In my second year of medical school, I formulated a plan to kill myself. This was not my first episode of severe depression, but my suicidal thoughts had resurfaced with a new intensity as clinical rotations approached. As my condition worsened, I found myself drawn to literature about medical student and physician suicide.
Physician suicide has deservedly gained recognition as a public health issue.1 It is increasingly addressed in peer-reviewed articles, editorials, and blogs. I am grateful to those who have published research on this topic or shared their personal stories. They have broken the silence surrounding this issue and surely helped others feel less alone.
Identify all potential conflicts of interest that might be relevant to your comment.
Conflicts of interest comprise financial interests, activities, and relationships within the past 3 years including but not limited to employment, affiliation, grants or funding, consultancies, honoraria or payment, speaker's bureaus, stock ownership or options, expert testimony, royalties, donation of medical equipment, or patents planned, pending, or issued.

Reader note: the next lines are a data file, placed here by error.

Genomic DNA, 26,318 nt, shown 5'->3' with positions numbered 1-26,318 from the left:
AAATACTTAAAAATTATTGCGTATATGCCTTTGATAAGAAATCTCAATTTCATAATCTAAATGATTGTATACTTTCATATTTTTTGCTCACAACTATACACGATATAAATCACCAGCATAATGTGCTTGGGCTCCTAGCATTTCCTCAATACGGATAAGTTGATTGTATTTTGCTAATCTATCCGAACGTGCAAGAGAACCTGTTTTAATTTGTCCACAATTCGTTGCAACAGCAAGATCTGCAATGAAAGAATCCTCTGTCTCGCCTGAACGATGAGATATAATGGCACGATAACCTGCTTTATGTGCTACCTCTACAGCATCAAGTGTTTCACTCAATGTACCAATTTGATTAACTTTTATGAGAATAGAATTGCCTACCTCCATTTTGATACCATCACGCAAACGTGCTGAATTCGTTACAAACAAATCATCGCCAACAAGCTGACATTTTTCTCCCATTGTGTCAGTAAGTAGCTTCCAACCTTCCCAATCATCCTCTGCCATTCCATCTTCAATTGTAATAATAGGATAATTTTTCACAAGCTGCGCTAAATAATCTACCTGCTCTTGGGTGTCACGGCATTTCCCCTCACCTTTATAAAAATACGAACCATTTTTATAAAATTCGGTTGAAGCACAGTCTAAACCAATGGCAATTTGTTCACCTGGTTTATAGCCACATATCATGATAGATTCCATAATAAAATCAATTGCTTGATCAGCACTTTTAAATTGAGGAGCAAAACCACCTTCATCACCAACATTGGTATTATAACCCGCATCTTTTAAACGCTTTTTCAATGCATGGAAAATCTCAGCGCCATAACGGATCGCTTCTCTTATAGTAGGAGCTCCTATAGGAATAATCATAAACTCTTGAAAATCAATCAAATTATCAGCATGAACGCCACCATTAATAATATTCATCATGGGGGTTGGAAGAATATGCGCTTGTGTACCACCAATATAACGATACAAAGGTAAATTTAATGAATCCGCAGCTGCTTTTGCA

Err on the side of full disclosure.
If you have no conflicts of interest, check "No potential conflicts of interest" in the box below. The information will be posted with your response.
Not all submitted comments are published. Please see our commenting policy for details.
Isaacs KH. The Mental Health Hazards of Reading About Physician Suicide. JAMA Intern Med. 2020;180(4):481–482. doi:10.1001/jamainternmed.2019.6520
Coronavirus Resource Center
Customize your JAMA Network experience by selecting one or more topics from the list below.
Create a personal account or sign in to: